I was struck in general by the receptivity that society publishers at the ALPSP conference had to social media and very pleased to see that AIP was advancing into a platform that is a fine demonstration of what scholarly publishers can do to build a new core to their ongoing value propositions. The "how" and the "how much" of paying for scholarly publications is still up for grabs in many ways, but the plain picture is that scholarly publishers need new revenue streams and value points other than simply providing paid access to easily reproduced content. AIP UniPHY sidesteps the entire Open Access/traditional payment model question (it presents only abstracts of premium content) and instead provides a potentially vibrant online community environment that will be very hard for others to duplicate with technology alone.

Once professionals have a commitment to a publishing platform that draws then together with other professionals that are important to their work and their lives, they will tend to stick with such a platform indefinitely. Clearly printed scholarly journals and their electronic derivatives are waning as a center of commitment at a community level, even if they are acknowledged as necessary to one's work and career. By focusing on the benefits of membership in an online community - and, after all, managing communities is what professional societies do best - AIP is setting the stage for future premium products that add value to that community of experts and expert-seekers in ways that will provide better value points for all concerned.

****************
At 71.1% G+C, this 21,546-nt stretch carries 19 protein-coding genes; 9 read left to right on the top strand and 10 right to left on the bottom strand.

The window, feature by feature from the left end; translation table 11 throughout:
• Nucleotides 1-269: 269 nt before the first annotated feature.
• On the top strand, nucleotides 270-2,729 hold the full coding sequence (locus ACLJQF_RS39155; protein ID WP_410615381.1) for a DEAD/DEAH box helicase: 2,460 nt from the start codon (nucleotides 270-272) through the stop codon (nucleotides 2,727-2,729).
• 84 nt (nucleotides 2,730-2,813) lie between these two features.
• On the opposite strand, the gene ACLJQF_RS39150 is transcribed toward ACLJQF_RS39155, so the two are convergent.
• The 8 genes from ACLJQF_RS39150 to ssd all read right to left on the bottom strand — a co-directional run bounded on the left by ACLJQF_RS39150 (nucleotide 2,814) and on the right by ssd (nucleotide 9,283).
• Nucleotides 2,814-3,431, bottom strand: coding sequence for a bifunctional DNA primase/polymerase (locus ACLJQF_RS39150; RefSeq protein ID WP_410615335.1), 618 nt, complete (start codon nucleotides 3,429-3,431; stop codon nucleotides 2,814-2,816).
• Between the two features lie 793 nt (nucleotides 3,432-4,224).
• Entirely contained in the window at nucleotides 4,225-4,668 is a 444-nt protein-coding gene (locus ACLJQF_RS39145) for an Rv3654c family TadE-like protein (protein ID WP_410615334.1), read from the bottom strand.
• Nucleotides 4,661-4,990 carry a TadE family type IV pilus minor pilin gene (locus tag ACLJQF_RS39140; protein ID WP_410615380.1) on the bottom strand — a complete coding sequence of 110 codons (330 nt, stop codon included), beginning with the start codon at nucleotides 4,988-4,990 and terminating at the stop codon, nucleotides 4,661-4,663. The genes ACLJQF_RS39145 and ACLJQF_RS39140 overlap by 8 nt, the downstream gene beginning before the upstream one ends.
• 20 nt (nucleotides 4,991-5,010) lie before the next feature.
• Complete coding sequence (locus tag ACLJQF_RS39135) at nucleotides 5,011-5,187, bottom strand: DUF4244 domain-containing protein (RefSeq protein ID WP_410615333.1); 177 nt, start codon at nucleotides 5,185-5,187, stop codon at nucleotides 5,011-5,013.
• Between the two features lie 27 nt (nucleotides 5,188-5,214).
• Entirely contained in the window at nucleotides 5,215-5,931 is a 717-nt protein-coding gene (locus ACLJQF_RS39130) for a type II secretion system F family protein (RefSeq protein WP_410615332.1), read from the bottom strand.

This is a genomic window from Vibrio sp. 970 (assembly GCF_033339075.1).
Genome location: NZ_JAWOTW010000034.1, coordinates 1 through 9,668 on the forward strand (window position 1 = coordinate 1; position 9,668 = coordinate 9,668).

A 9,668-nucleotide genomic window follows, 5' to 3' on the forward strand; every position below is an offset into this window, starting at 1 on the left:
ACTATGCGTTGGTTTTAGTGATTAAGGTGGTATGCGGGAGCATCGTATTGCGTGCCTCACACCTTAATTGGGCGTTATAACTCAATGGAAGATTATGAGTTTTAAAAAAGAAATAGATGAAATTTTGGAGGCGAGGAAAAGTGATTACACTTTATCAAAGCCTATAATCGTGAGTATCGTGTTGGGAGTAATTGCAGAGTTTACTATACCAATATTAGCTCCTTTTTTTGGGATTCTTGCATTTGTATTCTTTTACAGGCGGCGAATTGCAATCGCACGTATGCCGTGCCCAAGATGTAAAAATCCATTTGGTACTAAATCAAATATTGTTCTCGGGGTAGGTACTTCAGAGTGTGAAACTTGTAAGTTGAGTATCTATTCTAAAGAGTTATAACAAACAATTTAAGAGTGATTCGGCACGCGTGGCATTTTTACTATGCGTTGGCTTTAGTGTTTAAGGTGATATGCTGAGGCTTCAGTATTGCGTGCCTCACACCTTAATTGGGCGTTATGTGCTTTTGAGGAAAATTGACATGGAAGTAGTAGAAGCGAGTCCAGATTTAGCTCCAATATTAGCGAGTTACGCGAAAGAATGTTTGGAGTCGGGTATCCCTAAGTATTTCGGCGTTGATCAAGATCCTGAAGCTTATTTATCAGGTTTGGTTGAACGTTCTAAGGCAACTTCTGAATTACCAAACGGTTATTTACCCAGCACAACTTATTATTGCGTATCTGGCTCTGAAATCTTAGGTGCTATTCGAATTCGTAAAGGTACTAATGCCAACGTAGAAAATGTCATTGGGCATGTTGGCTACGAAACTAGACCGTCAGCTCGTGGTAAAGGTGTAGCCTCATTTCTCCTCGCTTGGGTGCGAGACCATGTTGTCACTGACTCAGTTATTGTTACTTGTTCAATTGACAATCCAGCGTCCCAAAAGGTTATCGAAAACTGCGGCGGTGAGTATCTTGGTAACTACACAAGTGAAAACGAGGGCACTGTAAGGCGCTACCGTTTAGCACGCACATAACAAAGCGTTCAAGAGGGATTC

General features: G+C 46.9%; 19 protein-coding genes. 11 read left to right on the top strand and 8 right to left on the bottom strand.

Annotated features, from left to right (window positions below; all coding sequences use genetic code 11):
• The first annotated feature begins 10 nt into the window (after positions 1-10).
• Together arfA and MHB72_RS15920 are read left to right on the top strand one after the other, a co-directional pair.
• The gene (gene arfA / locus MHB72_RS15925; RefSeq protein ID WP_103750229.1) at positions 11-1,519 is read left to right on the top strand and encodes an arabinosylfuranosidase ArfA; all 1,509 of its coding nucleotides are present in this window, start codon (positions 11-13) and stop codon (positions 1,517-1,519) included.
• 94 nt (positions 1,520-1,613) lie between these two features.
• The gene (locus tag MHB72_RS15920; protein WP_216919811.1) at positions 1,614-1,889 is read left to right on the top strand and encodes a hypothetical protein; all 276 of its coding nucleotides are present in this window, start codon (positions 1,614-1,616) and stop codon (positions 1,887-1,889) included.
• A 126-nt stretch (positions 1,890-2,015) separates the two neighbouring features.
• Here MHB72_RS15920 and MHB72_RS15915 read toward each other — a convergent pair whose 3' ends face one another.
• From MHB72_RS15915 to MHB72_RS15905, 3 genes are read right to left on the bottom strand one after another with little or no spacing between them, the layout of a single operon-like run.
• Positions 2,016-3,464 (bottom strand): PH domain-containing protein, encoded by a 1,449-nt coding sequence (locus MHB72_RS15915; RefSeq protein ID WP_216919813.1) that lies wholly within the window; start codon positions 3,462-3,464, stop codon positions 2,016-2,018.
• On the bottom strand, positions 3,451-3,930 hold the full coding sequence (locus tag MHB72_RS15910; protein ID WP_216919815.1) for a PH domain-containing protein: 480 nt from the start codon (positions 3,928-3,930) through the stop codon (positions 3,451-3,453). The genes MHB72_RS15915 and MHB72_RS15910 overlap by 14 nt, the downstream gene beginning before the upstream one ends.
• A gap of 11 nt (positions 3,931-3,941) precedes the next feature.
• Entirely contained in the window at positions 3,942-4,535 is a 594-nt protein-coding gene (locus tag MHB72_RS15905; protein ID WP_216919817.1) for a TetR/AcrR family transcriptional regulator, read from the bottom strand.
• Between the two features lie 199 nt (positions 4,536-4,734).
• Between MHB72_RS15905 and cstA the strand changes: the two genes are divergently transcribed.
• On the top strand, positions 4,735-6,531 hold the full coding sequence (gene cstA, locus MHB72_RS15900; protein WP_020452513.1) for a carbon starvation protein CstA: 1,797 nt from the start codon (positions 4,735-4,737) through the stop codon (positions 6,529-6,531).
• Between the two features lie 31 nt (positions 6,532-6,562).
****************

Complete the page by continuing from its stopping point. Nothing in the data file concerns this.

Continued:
Most importantly, this model is highly reproducible; any publishing sector that has a detailed categorization scheme and lots of community-generated content at its disposal - in this instance, high-value scholarly content generated by a scientific community - can provide a platform that locks in reader interest and participation and that puts their premium content and services in their most valuable light. Society publishers need not be the only ones benefiting from this approach, but since they work on a "membership has its privileges" basis anyway, being able to highlight the benefits of being accessible in powerful ways via a platform such as AIP UniPHY certainly highlights the benefits of society publishing and membership clearly.